Labour disputes

The History of Obstetrics and Gynaecology
January 20, 1995

Two medical men, Michael O'Dowd and Elliot Philipp, the latter celebrated for his pioneering work in keyhole microsurgery, have produced a monumental tome that will prove immensely serviceable. It is hailed as a "classic" in a foreword contributed by the president of the International Federation of Gynaecology and Obstetrics, yet it is a book many historians of medicine are sure to find problematic.

No one can deny the pressing need for such a volume. The history of gynaecology has always been neglected, while the history of obstetrics was long poorly researched. Not surprisingly, a radical critique was launched some years back, accusing the extant literature of Whiggism, of uncritically trumpeting supposed "progress" with the dubious privilege of hindsight. Above all, feminist historians have shown that "Obs. & Gynae." history has systematically been interpreted through the eyes of male practitioners rather than from the viewpoints of the mother (and baby) or of traditional birth-attendants such as midwives.

In their 700-page overview, richly illustrated and packed with helpful tables and charts, O'Dowd and Philipp survey the field and make massive additions to our stock of historical information. As befits two practitioners, their strengths lie in coverage of recent developments, and especially in presenting plain accounts of gynaecological innovations in the context of the growth of medico-scientific specialties.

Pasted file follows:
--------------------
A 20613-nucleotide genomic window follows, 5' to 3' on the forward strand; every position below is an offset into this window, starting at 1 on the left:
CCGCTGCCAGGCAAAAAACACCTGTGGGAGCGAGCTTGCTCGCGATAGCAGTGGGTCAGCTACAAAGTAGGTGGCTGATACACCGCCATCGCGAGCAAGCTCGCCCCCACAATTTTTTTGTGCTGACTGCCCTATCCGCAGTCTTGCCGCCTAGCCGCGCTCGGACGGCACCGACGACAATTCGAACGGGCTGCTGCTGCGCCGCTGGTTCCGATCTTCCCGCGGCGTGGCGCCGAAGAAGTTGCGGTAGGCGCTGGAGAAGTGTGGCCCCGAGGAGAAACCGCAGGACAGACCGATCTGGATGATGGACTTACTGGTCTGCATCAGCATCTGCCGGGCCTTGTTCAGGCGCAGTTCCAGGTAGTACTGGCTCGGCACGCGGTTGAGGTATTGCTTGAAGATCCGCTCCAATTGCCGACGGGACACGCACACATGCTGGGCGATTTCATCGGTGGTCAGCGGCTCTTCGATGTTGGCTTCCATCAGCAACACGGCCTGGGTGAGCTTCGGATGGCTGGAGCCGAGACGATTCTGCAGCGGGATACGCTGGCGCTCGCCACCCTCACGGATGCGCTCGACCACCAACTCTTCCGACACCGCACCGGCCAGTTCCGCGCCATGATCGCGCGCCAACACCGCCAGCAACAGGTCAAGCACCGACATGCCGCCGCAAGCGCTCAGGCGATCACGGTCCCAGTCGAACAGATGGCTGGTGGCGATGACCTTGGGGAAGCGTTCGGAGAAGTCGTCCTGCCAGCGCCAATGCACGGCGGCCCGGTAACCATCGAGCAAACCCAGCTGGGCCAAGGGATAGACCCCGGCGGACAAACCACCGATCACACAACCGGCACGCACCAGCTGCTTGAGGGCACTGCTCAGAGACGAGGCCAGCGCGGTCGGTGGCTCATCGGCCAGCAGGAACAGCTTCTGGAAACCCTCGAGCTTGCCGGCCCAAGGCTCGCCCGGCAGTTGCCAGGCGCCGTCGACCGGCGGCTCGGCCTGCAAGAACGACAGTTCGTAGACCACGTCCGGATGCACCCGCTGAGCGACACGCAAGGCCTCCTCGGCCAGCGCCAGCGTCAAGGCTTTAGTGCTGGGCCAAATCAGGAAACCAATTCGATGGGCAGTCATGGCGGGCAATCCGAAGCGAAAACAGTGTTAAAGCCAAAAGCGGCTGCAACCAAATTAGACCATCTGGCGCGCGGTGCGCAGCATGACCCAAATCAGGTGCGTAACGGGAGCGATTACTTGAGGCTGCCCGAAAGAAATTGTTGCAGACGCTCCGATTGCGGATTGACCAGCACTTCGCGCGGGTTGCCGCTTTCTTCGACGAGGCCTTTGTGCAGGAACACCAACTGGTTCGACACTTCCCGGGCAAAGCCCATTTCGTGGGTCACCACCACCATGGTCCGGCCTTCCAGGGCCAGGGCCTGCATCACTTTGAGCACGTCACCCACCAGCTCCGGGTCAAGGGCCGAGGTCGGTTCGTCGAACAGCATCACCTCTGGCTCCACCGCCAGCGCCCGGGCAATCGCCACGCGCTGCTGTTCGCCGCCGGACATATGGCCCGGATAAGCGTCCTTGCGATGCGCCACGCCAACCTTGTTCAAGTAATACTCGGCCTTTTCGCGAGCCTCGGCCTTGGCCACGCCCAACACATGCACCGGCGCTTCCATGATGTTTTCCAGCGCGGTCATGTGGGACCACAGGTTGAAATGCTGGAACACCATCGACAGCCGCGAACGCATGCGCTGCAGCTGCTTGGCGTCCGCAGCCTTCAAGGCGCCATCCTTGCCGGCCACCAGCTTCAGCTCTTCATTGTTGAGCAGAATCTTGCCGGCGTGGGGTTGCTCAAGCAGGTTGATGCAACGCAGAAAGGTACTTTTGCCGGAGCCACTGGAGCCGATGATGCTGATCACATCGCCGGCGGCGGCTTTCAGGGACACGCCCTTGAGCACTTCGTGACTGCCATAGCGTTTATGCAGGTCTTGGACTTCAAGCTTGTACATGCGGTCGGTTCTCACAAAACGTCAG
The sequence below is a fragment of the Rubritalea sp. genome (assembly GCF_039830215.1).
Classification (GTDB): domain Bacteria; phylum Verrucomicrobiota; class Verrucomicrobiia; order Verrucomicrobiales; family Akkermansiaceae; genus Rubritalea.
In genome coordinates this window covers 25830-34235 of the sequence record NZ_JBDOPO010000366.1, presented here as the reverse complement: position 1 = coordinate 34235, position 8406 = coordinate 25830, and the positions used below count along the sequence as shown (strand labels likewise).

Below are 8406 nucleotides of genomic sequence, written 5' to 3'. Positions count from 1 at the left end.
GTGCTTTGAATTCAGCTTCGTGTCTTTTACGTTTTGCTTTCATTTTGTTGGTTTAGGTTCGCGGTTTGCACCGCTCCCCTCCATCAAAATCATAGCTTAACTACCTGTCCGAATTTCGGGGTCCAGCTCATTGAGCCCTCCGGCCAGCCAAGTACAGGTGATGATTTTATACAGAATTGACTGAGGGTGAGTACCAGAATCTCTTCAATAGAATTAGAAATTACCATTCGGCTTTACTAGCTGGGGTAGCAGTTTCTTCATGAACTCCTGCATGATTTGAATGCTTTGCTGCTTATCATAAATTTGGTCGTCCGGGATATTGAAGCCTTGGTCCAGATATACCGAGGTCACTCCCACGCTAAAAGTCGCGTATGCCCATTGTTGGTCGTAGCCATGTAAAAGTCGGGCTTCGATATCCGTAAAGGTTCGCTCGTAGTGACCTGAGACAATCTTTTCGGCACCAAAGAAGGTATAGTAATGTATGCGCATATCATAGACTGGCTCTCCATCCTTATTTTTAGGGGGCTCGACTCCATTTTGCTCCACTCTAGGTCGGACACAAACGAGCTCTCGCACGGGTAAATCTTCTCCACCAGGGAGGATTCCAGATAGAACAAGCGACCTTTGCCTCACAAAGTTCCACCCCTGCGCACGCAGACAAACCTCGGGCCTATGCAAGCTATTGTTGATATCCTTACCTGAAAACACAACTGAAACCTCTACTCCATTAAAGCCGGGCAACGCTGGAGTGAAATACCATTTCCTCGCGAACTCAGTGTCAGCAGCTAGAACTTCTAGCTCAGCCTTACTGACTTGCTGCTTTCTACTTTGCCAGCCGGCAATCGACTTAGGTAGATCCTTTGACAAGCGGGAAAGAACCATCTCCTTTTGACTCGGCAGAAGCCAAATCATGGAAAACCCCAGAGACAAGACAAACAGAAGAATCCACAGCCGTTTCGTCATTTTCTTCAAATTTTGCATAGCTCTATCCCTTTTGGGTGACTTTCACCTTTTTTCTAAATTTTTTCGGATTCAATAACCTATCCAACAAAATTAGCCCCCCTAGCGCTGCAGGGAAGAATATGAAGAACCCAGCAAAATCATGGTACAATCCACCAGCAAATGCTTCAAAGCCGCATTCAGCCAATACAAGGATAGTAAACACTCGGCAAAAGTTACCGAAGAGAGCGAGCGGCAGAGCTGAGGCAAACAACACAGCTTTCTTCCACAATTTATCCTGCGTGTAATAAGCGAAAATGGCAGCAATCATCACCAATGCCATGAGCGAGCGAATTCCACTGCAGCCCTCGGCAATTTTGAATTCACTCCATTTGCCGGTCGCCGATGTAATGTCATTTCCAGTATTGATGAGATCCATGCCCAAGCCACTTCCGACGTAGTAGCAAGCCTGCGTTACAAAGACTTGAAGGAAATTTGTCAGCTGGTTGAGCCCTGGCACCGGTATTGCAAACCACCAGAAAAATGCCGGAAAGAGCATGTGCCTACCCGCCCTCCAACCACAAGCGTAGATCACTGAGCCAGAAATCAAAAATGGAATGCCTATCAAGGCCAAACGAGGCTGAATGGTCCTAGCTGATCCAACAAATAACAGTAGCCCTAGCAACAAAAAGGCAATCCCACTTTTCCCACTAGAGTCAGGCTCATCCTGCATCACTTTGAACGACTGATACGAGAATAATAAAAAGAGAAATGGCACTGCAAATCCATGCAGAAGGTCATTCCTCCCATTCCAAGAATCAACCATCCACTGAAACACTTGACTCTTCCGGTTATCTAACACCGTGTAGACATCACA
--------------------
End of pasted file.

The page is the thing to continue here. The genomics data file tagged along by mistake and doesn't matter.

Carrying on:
Rather than run a single story line throughout the book, the authors divide up their subject into some 40 sections, thematically organised around such topics as hormones, dysmenorrhoea, and anaesthesia, each being handled in self-contained capsules. Separate chapters are devoted, for instance, to cancer of the vulva, the vagina, the cervix, the uterus and finally the ovary.

Extensive coverage is given to the transformative role of science in chapters dealing with the diagnosis of pregnancy, the role of genetics, and advances in pathology. Blocks are also devoted to congenital malformations, microbiology, the menstrual cycle, menorrhagia and so forth. O'Dowd and Philipp explore the evolution of distinctive delivery techniques, including caesarian section, paying special attention to surgical advances. Considerable space is devoted to innovations in diagnostic technology, including laparoscopy and hysteroscopy, six pages on the speculum and a substantial chapter on radiology and imaging. The diseases of mothers and neonates are also examined, with a section on eclampsia and no fewer than 16 pages on premenstrual syndrome.

Much of the material presented here, especially on modern gynaecology, has never before been distilled within a historical survey. All scholars concerned with the transformation of childbirth, especially during recent centuries, are bound to find this an indispensable quarry, albeit one marred by minor inaccuracies and burdened with a prose style that never rises above the pedestrian and is often downright clumsy.